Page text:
In the future of healthcare, the name of the game is flexibility. As we saw with COVID-19, the organizations that could most easily move staff and change workflows had a leg up in adapting. Laptops and tablets are a flexible option for staff and providers that allows them to work from multiple locations, lets them go to their patients, and prevents the need to always be signing in and out of computers. Ensure you have high-quality hardware to save time and frustration for patients and staff. Don’t forget time-saving accessories like a Bluetooth mouse and printer.

  6. Patient-Centered Remodel-

    When you are ready to upgrade your physical plant, consider spending funds to create patient-centered care environments, such as gender-neutral bathrooms or portable front desks. Again, flexibility is key. For example, some organizations have successfully utilized open space concept areas with moveable walls and furniture on wheels. This means the clinic can move to suit any changes you need to make in the future in less than 24 hours! Also, consider completing a climate readiness assessment to increase the organization’s resiliency in the coming decades.

  7. EMR Upgrades-

    One of the most time-consuming tasks for staff in clinics is moving between multiple electronic systems or paper to care for patients and document care. Use this as an opportunity to work with vendors to streamline the documentation process throughout patient care. For example, make sure that any “required questions” are in the EMR in the normal documentation flow of the staff, and take out any unnecessary questions.  This will increase compliance with requirements, improve documentation, and decrease staff burnout.

  8. Personalized Health-

    Popular innovations in consumer health include patient wearables, home genetic and lab testing, and AI clinical decision-making support. As these technologies become less expensive and better, more patients will expect their healthcare teams to be able to capitalize on all the information available to them. Ensure you can easily integrate these systems with your EMR and invest in support for your staff to use patient-generated data to inform evidence-based practices. This will also help you to ensure the wellness of your patients as you move into more value-based payment models.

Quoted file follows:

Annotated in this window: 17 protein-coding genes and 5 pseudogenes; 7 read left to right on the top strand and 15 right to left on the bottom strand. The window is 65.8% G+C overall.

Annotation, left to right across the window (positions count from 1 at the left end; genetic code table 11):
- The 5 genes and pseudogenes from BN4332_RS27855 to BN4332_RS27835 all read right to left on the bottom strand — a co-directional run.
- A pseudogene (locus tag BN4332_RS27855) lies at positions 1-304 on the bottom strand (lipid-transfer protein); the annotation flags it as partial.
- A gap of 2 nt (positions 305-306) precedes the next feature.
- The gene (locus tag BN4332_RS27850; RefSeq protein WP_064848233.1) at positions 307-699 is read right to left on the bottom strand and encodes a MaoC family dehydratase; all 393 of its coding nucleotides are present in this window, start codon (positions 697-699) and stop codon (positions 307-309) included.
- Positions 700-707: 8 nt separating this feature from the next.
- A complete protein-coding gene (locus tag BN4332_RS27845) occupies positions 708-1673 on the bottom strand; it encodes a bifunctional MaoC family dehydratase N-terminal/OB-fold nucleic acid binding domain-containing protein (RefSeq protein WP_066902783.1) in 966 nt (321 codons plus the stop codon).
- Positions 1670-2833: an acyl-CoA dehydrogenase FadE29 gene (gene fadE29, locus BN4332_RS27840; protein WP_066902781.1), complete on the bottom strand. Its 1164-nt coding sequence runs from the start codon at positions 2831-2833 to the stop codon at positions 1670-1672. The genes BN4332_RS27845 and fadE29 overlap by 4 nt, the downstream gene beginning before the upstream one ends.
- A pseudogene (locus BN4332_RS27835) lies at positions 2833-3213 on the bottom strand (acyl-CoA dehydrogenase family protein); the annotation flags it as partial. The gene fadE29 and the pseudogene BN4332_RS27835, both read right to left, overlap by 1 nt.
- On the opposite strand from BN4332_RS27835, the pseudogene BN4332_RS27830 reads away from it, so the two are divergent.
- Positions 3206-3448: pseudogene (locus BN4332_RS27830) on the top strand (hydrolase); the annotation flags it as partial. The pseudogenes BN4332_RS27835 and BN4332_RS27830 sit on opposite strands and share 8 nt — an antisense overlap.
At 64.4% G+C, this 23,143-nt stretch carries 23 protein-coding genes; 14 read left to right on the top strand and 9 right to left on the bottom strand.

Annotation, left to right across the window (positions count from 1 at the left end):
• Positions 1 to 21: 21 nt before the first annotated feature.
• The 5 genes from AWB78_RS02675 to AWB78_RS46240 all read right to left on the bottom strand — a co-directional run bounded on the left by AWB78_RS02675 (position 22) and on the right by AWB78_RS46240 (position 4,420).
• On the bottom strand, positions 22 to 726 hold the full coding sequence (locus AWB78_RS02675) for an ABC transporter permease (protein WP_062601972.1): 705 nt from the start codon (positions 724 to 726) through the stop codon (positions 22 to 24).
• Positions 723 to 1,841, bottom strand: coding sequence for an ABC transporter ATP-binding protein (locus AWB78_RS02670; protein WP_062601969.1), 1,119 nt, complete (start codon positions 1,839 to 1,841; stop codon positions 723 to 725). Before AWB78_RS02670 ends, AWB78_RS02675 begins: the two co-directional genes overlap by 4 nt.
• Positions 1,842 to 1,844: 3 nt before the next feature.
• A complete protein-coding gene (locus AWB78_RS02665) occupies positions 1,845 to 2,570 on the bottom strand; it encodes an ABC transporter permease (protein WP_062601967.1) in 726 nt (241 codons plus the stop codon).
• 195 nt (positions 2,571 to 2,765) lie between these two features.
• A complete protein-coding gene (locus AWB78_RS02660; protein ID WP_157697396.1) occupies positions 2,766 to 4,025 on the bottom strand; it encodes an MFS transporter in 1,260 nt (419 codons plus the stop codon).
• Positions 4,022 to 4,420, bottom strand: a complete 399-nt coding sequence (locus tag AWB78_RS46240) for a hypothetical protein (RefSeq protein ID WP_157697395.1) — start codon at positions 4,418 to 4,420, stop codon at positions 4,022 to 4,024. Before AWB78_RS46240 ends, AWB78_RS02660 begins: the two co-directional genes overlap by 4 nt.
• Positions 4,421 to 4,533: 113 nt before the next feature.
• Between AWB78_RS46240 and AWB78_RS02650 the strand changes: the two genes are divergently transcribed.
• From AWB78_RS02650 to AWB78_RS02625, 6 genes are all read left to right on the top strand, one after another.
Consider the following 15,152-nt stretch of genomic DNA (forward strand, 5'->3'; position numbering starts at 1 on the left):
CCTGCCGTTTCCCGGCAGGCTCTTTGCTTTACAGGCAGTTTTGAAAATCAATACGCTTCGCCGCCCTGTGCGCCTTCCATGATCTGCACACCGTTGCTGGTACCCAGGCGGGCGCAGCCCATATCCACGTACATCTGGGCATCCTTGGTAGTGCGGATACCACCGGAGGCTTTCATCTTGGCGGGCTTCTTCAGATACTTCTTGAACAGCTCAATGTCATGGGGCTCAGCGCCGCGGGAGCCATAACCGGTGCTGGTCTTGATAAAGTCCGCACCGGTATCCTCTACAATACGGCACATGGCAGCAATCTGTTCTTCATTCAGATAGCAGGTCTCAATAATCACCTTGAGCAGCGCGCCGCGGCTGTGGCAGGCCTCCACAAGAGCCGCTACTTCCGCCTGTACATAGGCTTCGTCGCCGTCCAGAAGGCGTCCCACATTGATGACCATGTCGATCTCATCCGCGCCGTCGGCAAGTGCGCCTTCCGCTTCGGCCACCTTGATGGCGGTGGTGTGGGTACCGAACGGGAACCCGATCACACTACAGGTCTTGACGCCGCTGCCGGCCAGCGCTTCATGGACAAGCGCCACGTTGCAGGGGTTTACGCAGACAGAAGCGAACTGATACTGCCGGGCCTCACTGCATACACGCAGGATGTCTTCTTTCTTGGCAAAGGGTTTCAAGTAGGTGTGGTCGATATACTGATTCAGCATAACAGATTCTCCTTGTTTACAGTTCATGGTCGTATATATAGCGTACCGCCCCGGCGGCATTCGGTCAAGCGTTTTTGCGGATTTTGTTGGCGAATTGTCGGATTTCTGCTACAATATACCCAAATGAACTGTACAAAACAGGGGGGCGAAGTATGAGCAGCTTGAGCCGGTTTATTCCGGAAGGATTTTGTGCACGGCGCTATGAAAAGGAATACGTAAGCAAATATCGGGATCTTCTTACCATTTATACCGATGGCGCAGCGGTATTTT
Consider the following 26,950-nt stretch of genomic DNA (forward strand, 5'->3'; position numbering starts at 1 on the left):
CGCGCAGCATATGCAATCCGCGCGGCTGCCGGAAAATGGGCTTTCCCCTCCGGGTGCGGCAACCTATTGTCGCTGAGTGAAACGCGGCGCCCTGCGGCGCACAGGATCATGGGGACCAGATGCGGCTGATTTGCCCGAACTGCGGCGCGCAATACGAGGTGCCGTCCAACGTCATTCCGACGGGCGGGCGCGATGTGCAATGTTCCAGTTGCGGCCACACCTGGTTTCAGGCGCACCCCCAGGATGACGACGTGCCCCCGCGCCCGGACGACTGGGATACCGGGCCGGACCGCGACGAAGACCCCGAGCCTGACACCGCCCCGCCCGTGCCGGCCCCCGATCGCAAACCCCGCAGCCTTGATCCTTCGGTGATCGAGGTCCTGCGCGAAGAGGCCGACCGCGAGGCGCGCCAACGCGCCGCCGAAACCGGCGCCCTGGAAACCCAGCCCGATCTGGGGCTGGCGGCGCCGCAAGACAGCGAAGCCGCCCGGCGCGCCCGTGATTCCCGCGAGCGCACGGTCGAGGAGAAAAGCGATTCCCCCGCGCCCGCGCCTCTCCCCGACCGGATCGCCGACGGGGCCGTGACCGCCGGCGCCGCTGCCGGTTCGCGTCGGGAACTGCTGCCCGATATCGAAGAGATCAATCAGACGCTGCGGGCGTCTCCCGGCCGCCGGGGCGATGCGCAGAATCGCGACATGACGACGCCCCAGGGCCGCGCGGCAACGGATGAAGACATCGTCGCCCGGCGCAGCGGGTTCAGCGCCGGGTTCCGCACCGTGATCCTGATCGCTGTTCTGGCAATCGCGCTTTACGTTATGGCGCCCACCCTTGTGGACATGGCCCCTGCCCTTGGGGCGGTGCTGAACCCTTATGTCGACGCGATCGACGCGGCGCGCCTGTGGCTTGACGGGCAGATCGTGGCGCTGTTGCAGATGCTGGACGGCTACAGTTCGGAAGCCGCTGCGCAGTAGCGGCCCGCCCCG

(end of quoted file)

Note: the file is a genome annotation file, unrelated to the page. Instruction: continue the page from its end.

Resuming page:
9. Data Exchange Systems-

    In this evolving world of Value-Based Payment, the ability to integrate systems with community partners such as hospitals, long-term care facilities, urgent care clinics, and social service agencies saves time, money, and can even save patients’ lives. The easier it is to share information, the easier it is to take great care of patients. Plus, data exchange systems make it easier to pull records and save an incredible amount of staff time.

  10. Work with Coleman Associates-

    In addition to all the investments above, frankly, your most valuable resources are your staff and their teamwork. Organizations that went through DPI™ (even many years ago) were better able to handle COVID-19 and recovered faster. We are the nation’s trusted leader in healthcare training. Our team members have all worked in community health, and we have a proven track record of helping organizations sustain long-lasting results to get back to full capacity, take great care of your staff and patients, and prepare for what’s next. Options for building your human infrastructure and patient experience include our highly reputed DPI™ process redesign, workflow improvements, access improvement, quality outcomes improvement, Tactical Nurse™ Training, Indispensable MA Training, Leadership Training aka HIMP, Referral Improvement Deep Dive, phone room improvements, paperwork reduction programs, Behavioral Health Integration, All-Staff workshops, Team-Based Care Training, and practical… and fun…workshops to help and support your staff and managers.

To see a full menu of service offerings from Coleman Associates,
click this link.


NACHC. (2019). Community Health Centers as Economic Engines. National Association of Community Health Centers.

Pew Research Center. (2019). Mobile Fact Sheet. Pew Research Center.

Wakeman, C. (2017). No Ego. St. Martin’s Publishing Group.